Another aspect of the sleeve valve performance which was noticeably different from poppet valve was the temperature rise from carburetor to intake pipe as a function of exhaust to intake pressure ratio. This is shown in Figure 7, where the temperature rise is normalized to a pressure ratio of one.

Despite the very small overlap relative to the poppet valve engines, the sleeve valve engines exhibit a relatively high temperature rise when the pressure ratio is greater than one. With no leakage from exhaust to intake, one would expect the temperature rise to be a function of the overlap and clearance volume and the poppet valve engines in this plot seem to bear this out. Both of these values are on the low side for the sleeve valve engines as seen in Table 1. The only explanation I can come up with for this phenomenon is leakage from the exhaust back into the inlet belt and pipe. This could be circumferential between the sleeve and cylinder, from the volume contained in the port which is common to intake and exhaust, and past the piston rings in the cylinder head which are closer together than the height of the ports, allowing a momentary short-circuit. This is a rather academic question since very little operational time is spent with exhaust to intake pressures greater than one. Some fresh charge could leak into the exhaust when the situation is reversed but if it were significant it would show up as increased fuel consumption, but the data given here does not indicate this is significant.



The results given here indicate that ca. 1941 the volumetric efficiency of the Bristol Perseus sleeve valve engine was better than the poppet valve Bristol Mercury engine and comparable to the Pratt & Whitney R-2800. It was not as high as that of the Wright R-1820 and other Wright engines of that period. The later version of the two Perseus engines tested showed a marked improvement in volumetric efficiency which apparently was due to changes made to the intake system.

Continued efforts in that area could have closed the gap between sleeve and poppet valve with the Bristol Hercules and Centaurus engines, unfortunately that data has not, to my knowledge, surfaced.

The results also show that the extra thermal barrier of the sleeve and oil film did act to reduce the volumetric efficiency of the sleeve valve engine as compared to the poppet valve. It is not likely that this characteristic would have been overcome in later model Bristol engines.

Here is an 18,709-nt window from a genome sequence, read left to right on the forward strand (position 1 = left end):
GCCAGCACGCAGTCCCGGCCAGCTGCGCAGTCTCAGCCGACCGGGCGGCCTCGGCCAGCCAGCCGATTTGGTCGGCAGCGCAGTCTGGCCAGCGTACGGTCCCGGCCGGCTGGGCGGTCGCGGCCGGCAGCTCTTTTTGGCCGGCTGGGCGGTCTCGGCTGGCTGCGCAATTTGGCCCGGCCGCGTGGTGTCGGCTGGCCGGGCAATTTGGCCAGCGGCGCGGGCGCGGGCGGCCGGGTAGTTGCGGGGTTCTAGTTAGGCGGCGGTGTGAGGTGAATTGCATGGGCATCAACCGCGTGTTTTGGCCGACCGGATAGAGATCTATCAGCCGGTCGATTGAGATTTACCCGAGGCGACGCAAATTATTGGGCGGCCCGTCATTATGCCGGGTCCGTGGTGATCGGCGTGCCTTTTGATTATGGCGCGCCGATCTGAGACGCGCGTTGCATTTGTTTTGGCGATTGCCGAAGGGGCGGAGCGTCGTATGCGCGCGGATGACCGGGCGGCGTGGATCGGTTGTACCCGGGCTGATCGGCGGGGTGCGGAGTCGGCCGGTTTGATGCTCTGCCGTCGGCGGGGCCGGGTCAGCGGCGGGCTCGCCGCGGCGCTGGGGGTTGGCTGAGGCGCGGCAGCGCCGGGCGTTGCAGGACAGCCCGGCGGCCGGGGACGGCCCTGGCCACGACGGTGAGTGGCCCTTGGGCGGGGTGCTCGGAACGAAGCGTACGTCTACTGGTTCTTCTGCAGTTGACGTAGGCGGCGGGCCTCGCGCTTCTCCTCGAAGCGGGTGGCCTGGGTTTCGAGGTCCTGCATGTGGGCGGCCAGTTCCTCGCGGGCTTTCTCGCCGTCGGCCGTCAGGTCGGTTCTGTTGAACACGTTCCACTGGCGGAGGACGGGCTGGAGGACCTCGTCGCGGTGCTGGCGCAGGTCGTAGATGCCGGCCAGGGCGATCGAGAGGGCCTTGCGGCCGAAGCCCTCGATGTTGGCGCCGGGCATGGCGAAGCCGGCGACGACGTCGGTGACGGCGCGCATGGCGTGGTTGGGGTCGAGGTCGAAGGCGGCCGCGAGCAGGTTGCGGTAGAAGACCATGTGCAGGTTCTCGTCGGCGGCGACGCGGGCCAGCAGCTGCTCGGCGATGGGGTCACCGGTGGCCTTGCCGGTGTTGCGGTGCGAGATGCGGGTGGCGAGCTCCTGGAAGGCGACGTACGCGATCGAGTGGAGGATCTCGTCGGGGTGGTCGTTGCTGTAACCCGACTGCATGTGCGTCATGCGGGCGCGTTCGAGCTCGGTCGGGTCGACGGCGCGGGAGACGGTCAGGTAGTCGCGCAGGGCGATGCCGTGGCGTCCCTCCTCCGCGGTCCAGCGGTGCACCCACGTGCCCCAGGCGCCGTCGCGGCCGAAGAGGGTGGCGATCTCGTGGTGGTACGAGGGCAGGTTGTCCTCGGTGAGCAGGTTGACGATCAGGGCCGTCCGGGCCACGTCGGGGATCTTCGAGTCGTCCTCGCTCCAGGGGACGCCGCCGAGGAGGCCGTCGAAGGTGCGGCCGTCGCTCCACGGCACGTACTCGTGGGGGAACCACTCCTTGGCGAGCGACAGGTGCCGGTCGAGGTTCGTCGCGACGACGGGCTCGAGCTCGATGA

I am indebted to David Robinson for bringing the Shilling paper to my attention and providing me with a copy. David was also helpful with his comments on a draft of this paper and information regarding Mercury and Perseus supercharger dimensions and gear ratios.

Patrick Hassell of the Rolls-Royce Heritage Trust, Bristol Branch provided intake pipe dimensions and the photos shown here as Figures 3 and 4. I am very grateful for his help.

Kim McCutcheon provided information on Bristol superchargers for the period of interest here.



1. Shilling, B. “Measurements of the Air Consumption of a Poppet and Sleeve Valve Air Cooled Radial Aircraft Engines with Varying Exhaust Back Pressure and Intake Temperature, Report No. E 3800” Royal Aircraft Establishment, Farnborough, United Kingdom, February 1941.
2. Raymond, R. “Comparison of Sleeve Valve and Poppet Valve Aircraft Engines” AEHS, April, 2005.
3. Thomson, Mark R. “Flow Tests of a Bristol Sleeve Valve Engine Cylinder” M.I.T. Archives, Massachusetts Institute of Technology, Cambridge, Mass., 1951.

4. Shames. S. and Howes, W., “Determination of Air-Consumption Parameters for Two Radial Aircraft Engines” NACA Memorandum Report MR No. E5H21, August 21, 1945.
5. Humble, L.V., et. al., “Effect of Exhaust Pressure on the Performance of an 18 Cylinder Air-Cooled Radial Engine with a Valve Overlap of 62°” NACA Technical Note TN No. 1232, January 2, 1947.